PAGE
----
Dard

The Wicked go to Hell

Wicked

Frédéric Dard – The Wicked go to Hell (translated by David Coward), Pushkin Vertigo, 06.08.2016. Original title Les salauds vont en enfer, 1956

A review by Eugen Kontschenko

 

“I hope the good Lord above will be with you… Either the good Lord… or the Devil, because hell is where you’re going!” (Page 14)

 

The novel The Wicked go to Hell by Frédéric Dard has had a long journey. First written as a play, it was later adapted as a movie and only after that became a novel. It tells a gritty story about an undercover cop who is sent to jail to gather information from a spy. In order to get closer to and befriend each other, they are forced to share a cell. Sensing an upcoming opportunity, the two inmates named Frank and Hal plan an escape. Even though each is suspicious of the other, they form a bizarre bond as they flee from prison in search of a suitable hideout. But who is the cop and who is the spy? Continue reading

Crush

Frédéric Dard – Crush (translated by Daniel Seton), Pushkin Vertigo, 6 October 2016

(Original title :  Les Scélérats, 1959)

A book review by Eugen Kontschenko 

How low  would you be willing to fall to live  the American dream ?

Frédéric Dard’s novel Crush takes us to Léopoldville, a bleak and turbid industrial town in 1950s France. The residents of Léopoldville are mostly factory workers living simple lives. This is also the case for the novel’s protagonist Louise Lacroix, a 17-year-old girl who lives with her mother and drunken stepfather and, unsatisfied with her work at the factory, aspires to a fancier lifestyle. As she walks home after her shift, she passes by the house of the Roolands, an American couple considered wealthy in contrast with the others, due to the husband’s employment with NATO. Impressed by their house, their garden and especially their car, Louise is fervently drawn to them, envisioning an escape from her dreary life. Her wish seems to come true when the couple employs her as their live-in maid. But before long the American idyll begins to crumble. Continue reading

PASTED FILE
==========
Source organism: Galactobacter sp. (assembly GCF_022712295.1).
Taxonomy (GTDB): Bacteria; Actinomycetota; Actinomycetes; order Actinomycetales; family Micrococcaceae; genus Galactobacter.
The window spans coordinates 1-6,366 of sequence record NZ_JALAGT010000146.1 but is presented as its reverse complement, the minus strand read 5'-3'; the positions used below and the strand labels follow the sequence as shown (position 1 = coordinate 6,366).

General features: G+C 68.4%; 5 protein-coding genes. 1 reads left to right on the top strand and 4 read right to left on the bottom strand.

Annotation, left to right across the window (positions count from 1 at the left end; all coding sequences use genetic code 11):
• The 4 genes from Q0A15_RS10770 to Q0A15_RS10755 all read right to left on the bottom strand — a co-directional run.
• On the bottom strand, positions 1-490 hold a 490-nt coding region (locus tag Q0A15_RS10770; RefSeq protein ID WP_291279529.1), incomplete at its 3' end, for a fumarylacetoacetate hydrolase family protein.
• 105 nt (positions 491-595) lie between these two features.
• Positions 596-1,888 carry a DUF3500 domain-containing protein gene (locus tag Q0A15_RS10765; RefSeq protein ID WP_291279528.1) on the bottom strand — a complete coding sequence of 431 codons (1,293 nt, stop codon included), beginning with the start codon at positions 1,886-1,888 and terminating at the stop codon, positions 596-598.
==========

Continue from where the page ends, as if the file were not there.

Wisecrack and playful observations : 3000 Aphorisms by San-Antonio

 DICODard

Dico Dard, selected by Pierre Chalmin, Fleuve Editions, 2015

 Crime literature is judgemental. About crime and evil, of course. But also about places, people, times and the weather. Colourful metaphors and flippant comments have long formed part of the Noir stylistic horizon. Noir was recognised as a style before it was theorised as a genre.  Chandler and his Chandlerisms, and Peter Cheyney and his far-fetched simile have contributed to enrich crime fiction with lively dialogues, and memorable pronouncements. 

For an author like Frédéric Dard, who devoted  more than 40 000 pages to telling the adventures of a fictional character, the  legendary Commissaire San-Antonio from the Paris Police,  aphorisms are strategic instances. Their laconism and directness contrasts with the profusion of the surrounding text. They emerge from the convoluted detective plot as referential anchors. They impress their own rhythm  to the narration.  They create a mood, and a mode which influence the reading.  Their distance, humour, self deprecation, terseness and provocation are all essential part of the  reading experience.  Continue reading